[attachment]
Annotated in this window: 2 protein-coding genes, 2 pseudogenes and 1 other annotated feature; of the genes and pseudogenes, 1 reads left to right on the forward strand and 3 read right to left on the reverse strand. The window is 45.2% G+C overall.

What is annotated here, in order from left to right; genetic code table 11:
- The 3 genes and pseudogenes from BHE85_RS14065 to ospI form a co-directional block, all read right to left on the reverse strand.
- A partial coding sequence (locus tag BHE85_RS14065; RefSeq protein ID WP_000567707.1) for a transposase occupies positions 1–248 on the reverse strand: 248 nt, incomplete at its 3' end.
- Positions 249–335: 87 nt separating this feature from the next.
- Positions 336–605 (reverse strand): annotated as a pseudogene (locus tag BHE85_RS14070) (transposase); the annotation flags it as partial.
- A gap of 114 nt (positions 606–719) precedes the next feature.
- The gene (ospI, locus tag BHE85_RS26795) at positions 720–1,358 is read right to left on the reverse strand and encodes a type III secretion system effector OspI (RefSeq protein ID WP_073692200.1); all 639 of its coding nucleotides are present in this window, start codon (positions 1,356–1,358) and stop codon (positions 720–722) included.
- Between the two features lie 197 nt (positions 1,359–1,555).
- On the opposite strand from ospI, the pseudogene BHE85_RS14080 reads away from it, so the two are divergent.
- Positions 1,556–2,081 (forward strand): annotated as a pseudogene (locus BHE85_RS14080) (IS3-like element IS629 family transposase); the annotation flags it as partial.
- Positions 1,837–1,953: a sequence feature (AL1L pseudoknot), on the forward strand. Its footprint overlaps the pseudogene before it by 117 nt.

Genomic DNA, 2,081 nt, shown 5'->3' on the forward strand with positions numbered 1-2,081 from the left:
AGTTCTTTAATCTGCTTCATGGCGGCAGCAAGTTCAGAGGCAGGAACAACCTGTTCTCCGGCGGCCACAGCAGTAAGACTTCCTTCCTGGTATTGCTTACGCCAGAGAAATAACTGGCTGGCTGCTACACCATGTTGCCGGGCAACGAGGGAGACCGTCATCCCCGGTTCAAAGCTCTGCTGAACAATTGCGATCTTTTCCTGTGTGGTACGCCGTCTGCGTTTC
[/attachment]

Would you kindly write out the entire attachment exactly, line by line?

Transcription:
Annotated in this window: 2 protein-coding genes, 2 pseudogenes and 1 other annotated feature; of the genes and pseudogenes, 1 reads left to right on the forward strand and 3 read right to left on the reverse strand. The window is 45.2% G+C overall.

What is annotated here, in order from left to right; genetic code table 11:
- The 3 genes and pseudogenes from BHE85_RS14065 to ospI form a co-directional block, all read right to left on the reverse strand.
- A partial coding sequence (locus tag BHE85_RS14065; RefSeq protein ID WP_000567707.1) for a transposase occupies positions 1–248 on the reverse strand: 248 nt, incomplete at its 3' end.
- Positions 249–335: 87 nt separating this feature from the next.
- Positions 336–605 (reverse strand): annotated as a pseudogene (locus tag BHE85_RS14070) (transposase); the annotation flags it as partial.
- A gap of 114 nt (positions 606–719) precedes the next feature.
- The gene (ospI, locus tag BHE85_RS26795) at positions 720–1,358 is read right to left on the reverse strand and encodes a type III secretion system effector OspI (RefSeq protein ID WP_073692200.1); all 639 of its coding nucleotides are present in this window, start codon (positions 1,356–1,358) and stop codon (positions 720–722) included.
- Between the two features lie 197 nt (positions 1,359–1,555).
- On the opposite strand from ospI, the pseudogene BHE85_RS14080 reads away from it, so the two are divergent.
- Positions 1,556–2,081 (forward strand): annotated as a pseudogene (locus BHE85_RS14080) (IS3-like element IS629 family transposase); the annotation flags it as partial.
- Positions 1,837–1,953: a sequence feature (AL1L pseudoknot), on the forward strand. Its footprint overlaps the pseudogene before it by 117 nt.

Genomic DNA, 2,081 nt, shown 5'->3' on the forward strand with positions numbered 1-2,081 from the left:
AGTTCTTTAATCTGCTTCATGGCGGCAGCAAGTTCAGAGGCAGGAACAACCTGTTCTCCGGCGGCCACAGCAGTAAGACTTCCTTCCTGGTATTGCTTACGCCAGAGAAATAACTGGCTGGCTGCTACACCATGTTGCCGGGCAACGAGGGAGACCGTCATCCCCGGTTCAAAGCTCTGCTGAACAATTGCGATCTTTTCCTGTGTGGTACGCCGTCTGCGTTTC